27/10/2017
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East Antarctic MPA rejected despite catastrophic breeding failure at penguin colony

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A colony of over 18,000 pairs of Adélie Penguins in Adélie Land, Antarctica, suffered a catastrophic breeding failure at the start of 2017, with only two chicks surviving.

But, despite the World Wild Fund for Nature (WWF) demanding greater protections of the waters off East Antarctica at a crucial international meeting in Australia this week, proposals for a new Marine Protected Area (MPA) have been rejected.

Surviving mostly on a diet of krill, a small shrimp-like crustacean, Adélie Penguins are generally faring well in East Antarctica, but declining in the Antarctic peninsula region, where the effects of climate change are well documented. However, this significant breeding failure at this particular colony in East Antarctica has been linked to unusually extensive sea ice late in the summer, meaning the adult penguins had to travel further to forage for food for their chicks. As a result, the chicks starved.

The Commission for the Conservation of Antarctic Marine Living Resources (CCAMLR), comprising 25 member states and the EU, met this week in Hobart, Tasmania, where a proposal for a new Marine Protected Area (MPA) for the waters off East Antarctica was considered. The proposal, led by Australia and France with the EU, has been on the table at CCAMLR for eight years, but was rejected this week, leading to widespread outcry among conservationists.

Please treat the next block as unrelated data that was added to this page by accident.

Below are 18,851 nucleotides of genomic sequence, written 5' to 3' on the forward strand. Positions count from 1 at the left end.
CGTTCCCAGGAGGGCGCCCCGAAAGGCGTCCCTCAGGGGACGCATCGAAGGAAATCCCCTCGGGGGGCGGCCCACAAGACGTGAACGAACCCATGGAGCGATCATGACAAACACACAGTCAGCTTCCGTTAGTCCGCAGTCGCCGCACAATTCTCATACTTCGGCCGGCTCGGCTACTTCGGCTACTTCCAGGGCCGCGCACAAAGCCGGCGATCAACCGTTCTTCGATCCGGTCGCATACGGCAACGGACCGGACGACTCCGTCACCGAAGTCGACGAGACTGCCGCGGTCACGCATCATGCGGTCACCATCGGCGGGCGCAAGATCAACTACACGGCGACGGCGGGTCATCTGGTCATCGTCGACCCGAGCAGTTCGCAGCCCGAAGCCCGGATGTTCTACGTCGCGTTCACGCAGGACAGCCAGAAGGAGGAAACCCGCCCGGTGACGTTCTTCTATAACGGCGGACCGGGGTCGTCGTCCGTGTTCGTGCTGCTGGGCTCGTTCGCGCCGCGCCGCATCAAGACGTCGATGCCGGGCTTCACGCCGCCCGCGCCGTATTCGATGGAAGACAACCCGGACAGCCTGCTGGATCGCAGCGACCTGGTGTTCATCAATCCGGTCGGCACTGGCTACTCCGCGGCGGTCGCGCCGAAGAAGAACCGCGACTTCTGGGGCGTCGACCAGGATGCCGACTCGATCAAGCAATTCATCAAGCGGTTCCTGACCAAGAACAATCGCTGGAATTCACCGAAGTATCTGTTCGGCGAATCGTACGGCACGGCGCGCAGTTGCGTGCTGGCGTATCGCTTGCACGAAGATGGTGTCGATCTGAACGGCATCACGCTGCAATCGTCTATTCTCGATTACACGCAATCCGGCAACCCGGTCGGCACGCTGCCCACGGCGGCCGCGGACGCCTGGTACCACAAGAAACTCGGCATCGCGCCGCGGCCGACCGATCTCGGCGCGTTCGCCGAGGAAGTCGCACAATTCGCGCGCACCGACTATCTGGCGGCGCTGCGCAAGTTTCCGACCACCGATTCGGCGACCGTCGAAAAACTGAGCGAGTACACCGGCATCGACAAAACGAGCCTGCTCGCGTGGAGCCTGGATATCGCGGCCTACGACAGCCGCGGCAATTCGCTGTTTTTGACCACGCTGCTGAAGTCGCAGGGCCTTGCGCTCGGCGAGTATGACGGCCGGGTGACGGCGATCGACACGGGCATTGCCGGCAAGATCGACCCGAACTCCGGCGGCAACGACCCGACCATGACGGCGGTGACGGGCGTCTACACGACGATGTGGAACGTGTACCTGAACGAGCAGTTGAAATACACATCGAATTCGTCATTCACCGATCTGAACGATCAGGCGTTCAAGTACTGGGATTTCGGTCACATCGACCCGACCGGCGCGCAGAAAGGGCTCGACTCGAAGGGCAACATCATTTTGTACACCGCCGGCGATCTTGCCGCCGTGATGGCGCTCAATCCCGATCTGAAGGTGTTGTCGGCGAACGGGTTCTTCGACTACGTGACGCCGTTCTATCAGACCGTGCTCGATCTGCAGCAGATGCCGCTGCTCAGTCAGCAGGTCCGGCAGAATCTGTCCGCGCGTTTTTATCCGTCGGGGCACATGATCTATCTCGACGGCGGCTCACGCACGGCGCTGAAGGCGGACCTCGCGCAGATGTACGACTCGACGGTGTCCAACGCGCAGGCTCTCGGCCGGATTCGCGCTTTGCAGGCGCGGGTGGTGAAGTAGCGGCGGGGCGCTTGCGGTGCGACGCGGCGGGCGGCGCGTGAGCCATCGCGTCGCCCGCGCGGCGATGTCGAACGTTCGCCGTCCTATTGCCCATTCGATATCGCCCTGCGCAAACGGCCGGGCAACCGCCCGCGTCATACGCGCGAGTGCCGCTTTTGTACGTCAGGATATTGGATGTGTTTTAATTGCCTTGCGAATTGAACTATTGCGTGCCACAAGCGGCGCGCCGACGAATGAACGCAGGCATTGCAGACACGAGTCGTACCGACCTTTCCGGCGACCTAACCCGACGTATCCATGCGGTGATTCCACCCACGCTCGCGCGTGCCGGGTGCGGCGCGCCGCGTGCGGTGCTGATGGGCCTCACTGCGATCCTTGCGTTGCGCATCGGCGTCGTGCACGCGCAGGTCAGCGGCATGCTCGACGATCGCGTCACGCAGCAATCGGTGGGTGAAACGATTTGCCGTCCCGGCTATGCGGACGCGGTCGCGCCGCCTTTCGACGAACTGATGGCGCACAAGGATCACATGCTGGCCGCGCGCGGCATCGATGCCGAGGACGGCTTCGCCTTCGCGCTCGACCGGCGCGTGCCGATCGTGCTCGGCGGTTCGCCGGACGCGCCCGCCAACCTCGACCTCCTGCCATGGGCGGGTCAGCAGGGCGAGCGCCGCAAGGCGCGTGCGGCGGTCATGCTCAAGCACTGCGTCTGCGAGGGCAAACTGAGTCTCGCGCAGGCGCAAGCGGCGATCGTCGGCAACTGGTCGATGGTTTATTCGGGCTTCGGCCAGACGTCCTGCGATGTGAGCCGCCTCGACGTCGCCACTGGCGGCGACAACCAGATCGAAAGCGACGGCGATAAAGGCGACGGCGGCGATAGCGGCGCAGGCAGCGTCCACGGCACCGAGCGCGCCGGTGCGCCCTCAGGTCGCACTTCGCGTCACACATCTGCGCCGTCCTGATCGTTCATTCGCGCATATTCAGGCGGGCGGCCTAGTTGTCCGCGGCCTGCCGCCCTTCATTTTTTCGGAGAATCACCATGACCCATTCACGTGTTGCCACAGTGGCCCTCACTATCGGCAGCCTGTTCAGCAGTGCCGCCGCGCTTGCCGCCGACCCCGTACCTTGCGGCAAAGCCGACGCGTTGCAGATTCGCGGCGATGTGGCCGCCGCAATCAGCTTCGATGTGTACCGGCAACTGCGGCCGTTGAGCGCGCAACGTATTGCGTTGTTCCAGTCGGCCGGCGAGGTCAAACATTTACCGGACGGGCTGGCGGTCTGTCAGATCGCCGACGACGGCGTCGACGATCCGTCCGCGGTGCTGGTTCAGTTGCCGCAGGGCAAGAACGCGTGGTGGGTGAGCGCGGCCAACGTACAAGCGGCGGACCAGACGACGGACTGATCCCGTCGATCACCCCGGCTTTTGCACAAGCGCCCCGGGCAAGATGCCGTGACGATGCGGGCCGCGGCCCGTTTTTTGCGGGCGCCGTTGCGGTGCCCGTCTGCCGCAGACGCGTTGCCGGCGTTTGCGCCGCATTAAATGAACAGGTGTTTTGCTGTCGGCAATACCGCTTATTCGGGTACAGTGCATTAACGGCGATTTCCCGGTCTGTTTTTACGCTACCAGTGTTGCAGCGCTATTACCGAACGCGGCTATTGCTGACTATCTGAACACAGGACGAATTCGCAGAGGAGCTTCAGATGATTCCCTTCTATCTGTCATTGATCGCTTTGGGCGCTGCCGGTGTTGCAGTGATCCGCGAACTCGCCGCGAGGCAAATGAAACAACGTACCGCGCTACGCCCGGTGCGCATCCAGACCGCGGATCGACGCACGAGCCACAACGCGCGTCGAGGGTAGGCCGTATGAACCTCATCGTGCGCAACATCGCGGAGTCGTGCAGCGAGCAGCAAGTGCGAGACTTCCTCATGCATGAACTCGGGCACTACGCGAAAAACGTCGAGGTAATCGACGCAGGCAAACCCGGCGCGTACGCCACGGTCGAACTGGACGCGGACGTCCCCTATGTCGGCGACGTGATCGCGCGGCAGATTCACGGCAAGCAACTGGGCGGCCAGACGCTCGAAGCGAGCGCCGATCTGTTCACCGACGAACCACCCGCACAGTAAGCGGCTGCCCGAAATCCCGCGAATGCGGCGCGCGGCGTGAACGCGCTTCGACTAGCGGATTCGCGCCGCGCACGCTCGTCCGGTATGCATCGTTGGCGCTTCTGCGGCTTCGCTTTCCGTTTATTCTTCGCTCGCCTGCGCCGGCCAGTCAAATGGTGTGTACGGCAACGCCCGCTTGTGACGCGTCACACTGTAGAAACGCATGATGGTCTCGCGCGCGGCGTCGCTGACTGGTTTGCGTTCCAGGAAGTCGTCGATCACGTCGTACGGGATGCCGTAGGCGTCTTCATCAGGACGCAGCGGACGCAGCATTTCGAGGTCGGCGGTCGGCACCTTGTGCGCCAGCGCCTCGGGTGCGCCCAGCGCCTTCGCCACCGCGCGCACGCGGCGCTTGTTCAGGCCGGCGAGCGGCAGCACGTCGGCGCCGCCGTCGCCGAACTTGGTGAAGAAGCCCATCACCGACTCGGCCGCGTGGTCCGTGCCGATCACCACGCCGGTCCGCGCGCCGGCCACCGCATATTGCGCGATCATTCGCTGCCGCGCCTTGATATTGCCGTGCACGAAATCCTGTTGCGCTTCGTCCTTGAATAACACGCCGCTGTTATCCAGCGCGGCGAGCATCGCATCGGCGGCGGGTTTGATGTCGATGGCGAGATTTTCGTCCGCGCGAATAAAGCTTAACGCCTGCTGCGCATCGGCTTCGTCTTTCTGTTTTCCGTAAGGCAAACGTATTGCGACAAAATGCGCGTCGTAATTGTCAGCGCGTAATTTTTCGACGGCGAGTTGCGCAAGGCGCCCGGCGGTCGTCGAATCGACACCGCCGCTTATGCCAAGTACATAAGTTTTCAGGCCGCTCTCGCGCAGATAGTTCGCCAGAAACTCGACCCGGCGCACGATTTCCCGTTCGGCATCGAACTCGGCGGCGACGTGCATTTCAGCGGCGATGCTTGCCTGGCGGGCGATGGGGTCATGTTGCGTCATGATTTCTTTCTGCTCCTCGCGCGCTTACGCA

Adélie Penguins, Antarctica (Richard Collier).

Rod Downie, Head of Polar Programmes at WWF, who had earlier described the carnage at Terre Adélie as "Tarantino does Happy Feet", commented on the decision: "It is hugely disappointing that, despite almost a decade of negotiations, CCAMLR member states have once again failed to reach agreement on a new Marine Protected Area for East Antarctica.

"Following the recent catastrophic breeding failures at an Adélie Penguin colony in the region, WWF and our many supporters across the world had hoped that all CCAMLR members would recognise the urgent need to protect critical feeding areas.

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"As millions of people across the UK sit in front of their TV’s at home, amazed by the incredible marine life of our 'Blue Planet', one of its most awe-inspiring regions remains at risk in East Antarctica. The work must start now to secure a deal at next year's meeting on meaningful and lasting protection for the home of the penguins."

Such catastrophic events are not without precedent. Four years ago, the same colony, which numbered 20,196 pairs at the time, failed to produce a single chick. Again heavy sea ice, combined with unusually warm weather and rain, followed by a rapid drop in temperature, resulted in many chicks becoming saturated and freezing to death.

WWF has been supporting penguin research by French scientists working for the French National Centre for Scientific Research (CNRS) in the region since 2010.

Yan Ropert-Coudert, senior penguin scientist for CNRS at Dumont D'Urville research station, adjacent to the colony, said: "The region is impacted by environmental changes that are linked to the breakup of the Mertz glacier since 2010.

"An MPA will not remedy these changes but it could prevent further impacts that direct anthropogenic pressures, such as tourism and proposed fisheries, could bring".